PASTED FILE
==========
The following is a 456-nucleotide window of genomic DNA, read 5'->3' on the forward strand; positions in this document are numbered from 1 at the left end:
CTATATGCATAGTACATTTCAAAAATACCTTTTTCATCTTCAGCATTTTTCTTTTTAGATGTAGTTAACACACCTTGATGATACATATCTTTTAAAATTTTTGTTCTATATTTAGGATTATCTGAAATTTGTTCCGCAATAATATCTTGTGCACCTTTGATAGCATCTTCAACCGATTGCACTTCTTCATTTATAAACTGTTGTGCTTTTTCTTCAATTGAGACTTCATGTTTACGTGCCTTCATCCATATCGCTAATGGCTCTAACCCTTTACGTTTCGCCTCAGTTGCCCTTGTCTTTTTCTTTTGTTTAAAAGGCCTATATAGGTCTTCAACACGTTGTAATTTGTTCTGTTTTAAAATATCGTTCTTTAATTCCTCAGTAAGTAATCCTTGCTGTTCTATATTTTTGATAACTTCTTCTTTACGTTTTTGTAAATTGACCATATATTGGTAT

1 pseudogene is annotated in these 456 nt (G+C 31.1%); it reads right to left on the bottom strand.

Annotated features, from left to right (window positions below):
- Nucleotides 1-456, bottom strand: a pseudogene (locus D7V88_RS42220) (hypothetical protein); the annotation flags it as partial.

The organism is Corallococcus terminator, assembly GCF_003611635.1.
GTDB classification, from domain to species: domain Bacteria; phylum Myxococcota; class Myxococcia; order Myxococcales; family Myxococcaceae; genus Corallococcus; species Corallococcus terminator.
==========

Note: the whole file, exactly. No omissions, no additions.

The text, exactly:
The following is a 456-nucleotide window of genomic DNA, read 5'->3' on the forward strand; positions in this document are numbered from 1 at the left end:
CTATATGCATAGTACATTTCAAAAATACCTTTTTCATCTTCAGCATTTTTCTTTTTAGATGTAGTTAACACACCTTGATGATACATATCTTTTAAAATTTTTGTTCTATATTTAGGATTATCTGAAATTTGTTCCGCAATAATATCTTGTGCACCTTTGATAGCATCTTCAACCGATTGCACTTCTTCATTTATAAACTGTTGTGCTTTTTCTTCAATTGAGACTTCATGTTTACGTGCCTTCATCCATATCGCTAATGGCTCTAACCCTTTACGTTTCGCCTCAGTTGCCCTTGTCTTTTTCTTTTGTTTAAAAGGCCTATATAGGTCTTCAACACGTTGTAATTTGTTCTGTTTTAAAATATCGTTCTTTAATTCCTCAGTAAGTAATCCTTGCTGTTCTATATTTTTGATAACTTCTTCTTTACGTTTTTGTAAATTGACCATATATTGGTAT

1 pseudogene is annotated in these 456 nt (G+C 31.1%); it reads right to left on the bottom strand.

Annotated features, from left to right (window positions below):
- Nucleotides 1-456, bottom strand: a pseudogene (locus D7V88_RS42220) (hypothetical protein); the annotation flags it as partial.

The organism is Corallococcus terminator, assembly GCF_003611635.1.
GTDB classification, from domain to species: domain Bacteria; phylum Myxococcota; class Myxococcia; order Myxococcales; family Myxococcaceae; genus Corallococcus; species Corallococcus terminator.